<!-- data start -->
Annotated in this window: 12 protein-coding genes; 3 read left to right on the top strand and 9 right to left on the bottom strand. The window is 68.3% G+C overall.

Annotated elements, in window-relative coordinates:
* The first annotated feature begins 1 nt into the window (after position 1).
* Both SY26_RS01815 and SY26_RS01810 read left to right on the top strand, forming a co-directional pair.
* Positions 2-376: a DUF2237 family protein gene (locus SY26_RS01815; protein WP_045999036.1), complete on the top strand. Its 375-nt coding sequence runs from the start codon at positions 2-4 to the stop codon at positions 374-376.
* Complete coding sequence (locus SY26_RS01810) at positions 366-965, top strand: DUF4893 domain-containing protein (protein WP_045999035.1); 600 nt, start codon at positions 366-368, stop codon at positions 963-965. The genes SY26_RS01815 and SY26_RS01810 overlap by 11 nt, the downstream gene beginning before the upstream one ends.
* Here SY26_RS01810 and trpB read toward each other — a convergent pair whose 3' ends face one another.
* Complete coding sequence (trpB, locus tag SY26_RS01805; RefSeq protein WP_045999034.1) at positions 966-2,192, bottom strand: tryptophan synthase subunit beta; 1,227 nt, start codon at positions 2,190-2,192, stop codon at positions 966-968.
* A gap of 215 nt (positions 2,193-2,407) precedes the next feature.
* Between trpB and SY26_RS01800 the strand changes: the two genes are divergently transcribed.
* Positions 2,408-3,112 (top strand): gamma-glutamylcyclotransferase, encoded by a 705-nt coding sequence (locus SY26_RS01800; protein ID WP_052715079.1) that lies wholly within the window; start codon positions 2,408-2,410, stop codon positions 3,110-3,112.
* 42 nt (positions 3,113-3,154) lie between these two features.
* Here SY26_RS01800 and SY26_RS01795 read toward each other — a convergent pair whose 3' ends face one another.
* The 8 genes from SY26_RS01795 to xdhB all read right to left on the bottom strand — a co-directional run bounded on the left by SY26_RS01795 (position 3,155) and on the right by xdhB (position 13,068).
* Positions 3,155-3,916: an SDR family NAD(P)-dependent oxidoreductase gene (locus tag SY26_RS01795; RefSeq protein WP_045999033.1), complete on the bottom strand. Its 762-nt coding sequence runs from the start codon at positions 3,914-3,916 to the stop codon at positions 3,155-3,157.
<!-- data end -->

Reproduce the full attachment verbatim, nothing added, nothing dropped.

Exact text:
Annotated in this window: 12 protein-coding genes; 3 read left to right on the top strand and 9 right to left on the bottom strand. The window is 68.3% G+C overall.

Annotated elements, in window-relative coordinates:
* The first annotated feature begins 1 nt into the window (after position 1).
* Both SY26_RS01815 and SY26_RS01810 read left to right on the top strand, forming a co-directional pair.
* Positions 2-376: a DUF2237 family protein gene (locus SY26_RS01815; protein WP_045999036.1), complete on the top strand. Its 375-nt coding sequence runs from the start codon at positions 2-4 to the stop codon at positions 374-376.
* Complete coding sequence (locus SY26_RS01810) at positions 366-965, top strand: DUF4893 domain-containing protein (protein WP_045999035.1); 600 nt, start codon at positions 366-368, stop codon at positions 963-965. The genes SY26_RS01815 and SY26_RS01810 overlap by 11 nt, the downstream gene beginning before the upstream one ends.
* Here SY26_RS01810 and trpB read toward each other — a convergent pair whose 3' ends face one another.
* Complete coding sequence (trpB, locus tag SY26_RS01805; RefSeq protein WP_045999034.1) at positions 966-2,192, bottom strand: tryptophan synthase subunit beta; 1,227 nt, start codon at positions 2,190-2,192, stop codon at positions 966-968.
* A gap of 215 nt (positions 2,193-2,407) precedes the next feature.
* Between trpB and SY26_RS01800 the strand changes: the two genes are divergently transcribed.
* Positions 2,408-3,112 (top strand): gamma-glutamylcyclotransferase, encoded by a 705-nt coding sequence (locus SY26_RS01800; protein ID WP_052715079.1) that lies wholly within the window; start codon positions 2,408-2,410, stop codon positions 3,110-3,112.
* 42 nt (positions 3,113-3,154) lie between these two features.
* Here SY26_RS01800 and SY26_RS01795 read toward each other — a convergent pair whose 3' ends face one another.
* The 8 genes from SY26_RS01795 to xdhB all read right to left on the bottom strand — a co-directional run bounded on the left by SY26_RS01795 (position 3,155) and on the right by xdhB (position 13,068).
* Positions 3,155-3,916: an SDR family NAD(P)-dependent oxidoreductase gene (locus tag SY26_RS01795; RefSeq protein WP_045999033.1), complete on the bottom strand. Its 762-nt coding sequence runs from the start codon at positions 3,914-3,916 to the stop codon at positions 3,155-3,157.